Monday, March 11, 2013

Ferryman on the Shore of Night / Katrien Rutten

Reviewed by: SingleEyePhotos

Genre: Fantasy/Short Story

Approximate word count: 4-5,000 words

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Herek is a fisherman, one amongst many of the fisherfolk of his village. Fishermen they may be, but they have a more exalted duty as well.


This story was originally published in Weird Tales magazine as Shore of Night, Shore of Day.

One day Herek comes home from his work to find that his son has let a guest into their house. A beautiful, obviously wealthy, woman. With a pet pig. And a demand. Herek tries to refuse her, but she insists. So, that night, when he makes the monthly journey from the Shore of Night to the Shore of Day, he brings her with him in his boat. Along with the pig. And the spirits of all those who have died during the prior month.

This is a very short story, only about 12 printed pages. It was a very quick read, and I initially dismissed it as a spinoff of the story of Charon, the ferryman of the dead – a good enough story, but not something special. Then 
I found myself thinking back on it for the next few days, and I realized there was a great deal more there than first met the eye.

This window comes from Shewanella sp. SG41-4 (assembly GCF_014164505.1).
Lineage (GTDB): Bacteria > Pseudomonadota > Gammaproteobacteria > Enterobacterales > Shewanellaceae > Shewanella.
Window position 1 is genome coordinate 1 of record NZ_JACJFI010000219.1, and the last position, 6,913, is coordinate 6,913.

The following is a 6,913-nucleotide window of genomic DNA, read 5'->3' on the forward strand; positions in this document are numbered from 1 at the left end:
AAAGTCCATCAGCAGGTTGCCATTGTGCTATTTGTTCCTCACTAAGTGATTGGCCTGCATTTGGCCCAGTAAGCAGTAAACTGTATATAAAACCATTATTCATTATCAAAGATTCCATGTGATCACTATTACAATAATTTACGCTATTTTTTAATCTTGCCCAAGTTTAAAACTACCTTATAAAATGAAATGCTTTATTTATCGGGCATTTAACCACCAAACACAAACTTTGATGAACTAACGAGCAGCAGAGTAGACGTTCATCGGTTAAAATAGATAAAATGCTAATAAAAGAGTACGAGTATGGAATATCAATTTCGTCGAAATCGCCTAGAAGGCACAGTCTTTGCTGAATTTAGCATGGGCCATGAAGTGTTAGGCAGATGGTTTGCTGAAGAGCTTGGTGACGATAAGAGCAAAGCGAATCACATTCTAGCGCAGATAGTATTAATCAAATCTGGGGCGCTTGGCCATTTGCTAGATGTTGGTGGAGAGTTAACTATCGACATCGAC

In those 12 pages, the author manages to capture an array of emotions: love and despair; grief and anger; hopelessness and fatalism. The characters are only briefly sketched, and there is no room for full character development, but they are bitingly real, and stick with you long after the story is finished. Those who have everything to live for wish to die; those who lead a life of toil and poverty have a gleaming hope that does not let them despair.

There’s a great deal going on beneath the surface of this story. It’s well worth reading, but be prepared to do some hard thinking when you’re done.

Format/Typo Issues:

None noted.

Rating: **** Four stars

1 comment:

Walter Knight said...

It has always amased me when a young beautiful person wants to kill herself, and someone old and wretched is happy enough to savor life and want to keep living.

The world can be a sad place, and depression a killer.